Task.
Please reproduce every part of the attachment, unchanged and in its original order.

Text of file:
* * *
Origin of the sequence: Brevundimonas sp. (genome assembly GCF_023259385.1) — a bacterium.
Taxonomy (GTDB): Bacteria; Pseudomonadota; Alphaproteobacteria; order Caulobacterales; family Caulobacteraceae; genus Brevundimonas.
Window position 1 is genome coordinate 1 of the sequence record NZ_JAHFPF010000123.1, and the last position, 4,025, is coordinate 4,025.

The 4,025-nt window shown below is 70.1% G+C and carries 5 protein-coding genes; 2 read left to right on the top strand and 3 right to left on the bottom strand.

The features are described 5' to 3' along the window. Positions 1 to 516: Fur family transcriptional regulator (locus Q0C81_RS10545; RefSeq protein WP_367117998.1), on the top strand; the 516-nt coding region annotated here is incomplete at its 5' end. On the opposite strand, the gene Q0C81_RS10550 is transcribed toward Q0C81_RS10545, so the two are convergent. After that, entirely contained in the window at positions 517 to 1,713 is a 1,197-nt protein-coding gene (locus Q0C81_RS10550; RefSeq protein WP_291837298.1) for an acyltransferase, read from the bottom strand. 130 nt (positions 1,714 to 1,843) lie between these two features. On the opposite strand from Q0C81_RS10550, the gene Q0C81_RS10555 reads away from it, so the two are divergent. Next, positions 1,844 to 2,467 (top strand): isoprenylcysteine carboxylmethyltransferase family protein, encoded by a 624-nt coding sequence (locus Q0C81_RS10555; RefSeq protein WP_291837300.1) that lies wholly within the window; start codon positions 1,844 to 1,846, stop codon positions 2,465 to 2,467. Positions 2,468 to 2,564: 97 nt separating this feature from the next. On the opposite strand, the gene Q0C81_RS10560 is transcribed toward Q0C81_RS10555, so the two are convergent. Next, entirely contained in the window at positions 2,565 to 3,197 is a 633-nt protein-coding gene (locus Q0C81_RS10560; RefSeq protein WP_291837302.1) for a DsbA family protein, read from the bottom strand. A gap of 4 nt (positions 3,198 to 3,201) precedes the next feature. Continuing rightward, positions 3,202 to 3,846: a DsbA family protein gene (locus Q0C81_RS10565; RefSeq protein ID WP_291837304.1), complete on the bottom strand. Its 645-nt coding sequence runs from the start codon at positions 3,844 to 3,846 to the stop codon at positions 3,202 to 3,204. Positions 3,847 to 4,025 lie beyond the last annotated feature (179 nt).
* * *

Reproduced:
Origin of the sequence: Brevundimonas sp. (genome assembly GCF_023259385.1) — a bacterium.
Taxonomy (GTDB): Bacteria; Pseudomonadota; Alphaproteobacteria; order Caulobacterales; family Caulobacteraceae; genus Brevundimonas.
Window position 1 is genome coordinate 1 of the sequence record NZ_JAHFPF010000123.1, and the last position, 4,025, is coordinate 4,025.

The 4,025-nt window shown below is 70.1% G+C and carries 5 protein-coding genes; 2 read left to right on the top strand and 3 right to left on the bottom strand.

The features are described 5' to 3' along the window. Positions 1 to 516: Fur family transcriptional regulator (locus Q0C81_RS10545; RefSeq protein WP_367117998.1), on the top strand; the 516-nt coding region annotated here is incomplete at its 5' end. On the opposite strand, the gene Q0C81_RS10550 is transcribed toward Q0C81_RS10545, so the two are convergent. After that, entirely contained in the window at positions 517 to 1,713 is a 1,197-nt protein-coding gene (locus Q0C81_RS10550; RefSeq protein WP_291837298.1) for an acyltransferase, read from the bottom strand. 130 nt (positions 1,714 to 1,843) lie between these two features. On the opposite strand from Q0C81_RS10550, the gene Q0C81_RS10555 reads away from it, so the two are divergent. Next, positions 1,844 to 2,467 (top strand): isoprenylcysteine carboxylmethyltransferase family protein, encoded by a 624-nt coding sequence (locus Q0C81_RS10555; RefSeq protein WP_291837300.1) that lies wholly within the window; start codon positions 1,844 to 1,846, stop codon positions 2,465 to 2,467. Positions 2,468 to 2,564: 97 nt separating this feature from the next. On the opposite strand, the gene Q0C81_RS10560 is transcribed toward Q0C81_RS10555, so the two are convergent. Next, entirely contained in the window at positions 2,565 to 3,197 is a 633-nt protein-coding gene (locus Q0C81_RS10560; RefSeq protein WP_291837302.1) for a DsbA family protein, read from the bottom strand. A gap of 4 nt (positions 3,198 to 3,201) precedes the next feature. Continuing rightward, positions 3,202 to 3,846: a DsbA family protein gene (locus Q0C81_RS10565; RefSeq protein ID WP_291837304.1), complete on the bottom strand. Its 645-nt coding sequence runs from the start codon at positions 3,844 to 3,846 to the stop codon at positions 3,202 to 3,204. Positions 3,847 to 4,025 lie beyond the last annotated feature (179 nt).